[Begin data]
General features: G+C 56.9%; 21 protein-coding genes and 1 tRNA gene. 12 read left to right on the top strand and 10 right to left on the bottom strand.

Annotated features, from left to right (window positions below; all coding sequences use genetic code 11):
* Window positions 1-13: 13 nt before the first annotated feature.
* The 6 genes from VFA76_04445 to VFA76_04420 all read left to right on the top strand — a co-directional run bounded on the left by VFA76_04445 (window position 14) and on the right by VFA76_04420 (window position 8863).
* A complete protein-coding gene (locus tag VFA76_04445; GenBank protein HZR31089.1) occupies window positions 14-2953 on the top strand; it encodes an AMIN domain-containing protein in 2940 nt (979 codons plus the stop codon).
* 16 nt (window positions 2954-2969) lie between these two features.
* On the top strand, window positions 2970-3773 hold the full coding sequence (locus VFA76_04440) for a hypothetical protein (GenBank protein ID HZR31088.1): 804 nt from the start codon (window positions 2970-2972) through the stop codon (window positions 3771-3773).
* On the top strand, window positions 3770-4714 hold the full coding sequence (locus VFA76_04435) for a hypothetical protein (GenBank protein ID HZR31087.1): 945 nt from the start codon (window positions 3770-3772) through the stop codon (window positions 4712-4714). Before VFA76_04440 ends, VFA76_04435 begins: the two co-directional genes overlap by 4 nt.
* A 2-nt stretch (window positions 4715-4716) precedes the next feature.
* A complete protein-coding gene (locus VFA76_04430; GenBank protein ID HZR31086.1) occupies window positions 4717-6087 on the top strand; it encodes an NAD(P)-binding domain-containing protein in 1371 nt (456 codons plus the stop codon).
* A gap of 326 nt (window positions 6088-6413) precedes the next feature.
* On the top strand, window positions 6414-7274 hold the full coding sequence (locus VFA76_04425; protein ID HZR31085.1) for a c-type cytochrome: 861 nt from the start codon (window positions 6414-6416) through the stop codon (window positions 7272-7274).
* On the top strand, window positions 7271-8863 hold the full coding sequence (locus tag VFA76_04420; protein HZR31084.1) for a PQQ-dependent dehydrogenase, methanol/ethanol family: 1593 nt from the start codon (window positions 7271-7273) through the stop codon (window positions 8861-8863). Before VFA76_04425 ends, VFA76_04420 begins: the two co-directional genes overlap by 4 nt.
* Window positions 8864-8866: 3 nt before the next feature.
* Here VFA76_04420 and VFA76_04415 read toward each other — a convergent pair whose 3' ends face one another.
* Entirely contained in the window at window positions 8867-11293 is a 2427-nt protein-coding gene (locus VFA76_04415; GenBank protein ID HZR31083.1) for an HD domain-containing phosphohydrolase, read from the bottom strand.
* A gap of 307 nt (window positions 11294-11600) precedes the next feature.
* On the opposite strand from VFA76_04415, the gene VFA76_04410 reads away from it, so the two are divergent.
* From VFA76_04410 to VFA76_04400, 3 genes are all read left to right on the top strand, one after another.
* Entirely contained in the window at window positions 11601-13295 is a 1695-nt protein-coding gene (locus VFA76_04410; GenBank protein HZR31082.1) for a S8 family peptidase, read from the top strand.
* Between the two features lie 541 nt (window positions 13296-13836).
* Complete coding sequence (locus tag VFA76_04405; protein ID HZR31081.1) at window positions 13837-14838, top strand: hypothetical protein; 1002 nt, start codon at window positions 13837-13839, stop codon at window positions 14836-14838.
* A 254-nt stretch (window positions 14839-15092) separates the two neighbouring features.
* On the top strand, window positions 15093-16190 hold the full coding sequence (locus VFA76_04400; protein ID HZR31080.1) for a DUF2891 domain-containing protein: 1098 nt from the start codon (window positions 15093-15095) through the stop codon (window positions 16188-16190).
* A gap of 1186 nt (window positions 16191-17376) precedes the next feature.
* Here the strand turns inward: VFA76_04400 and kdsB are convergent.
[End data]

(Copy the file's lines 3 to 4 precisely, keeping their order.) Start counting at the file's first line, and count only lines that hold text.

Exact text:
* Window positions 1-13: 13 nt before the first annotated feature.
* The 6 genes from VFA76_04445 to VFA76_04420 all read left to right on the top strand — a co-directional run bounded on the left by VFA76_04445 (window position 14) and on the right by VFA76_04420 (window position 8863).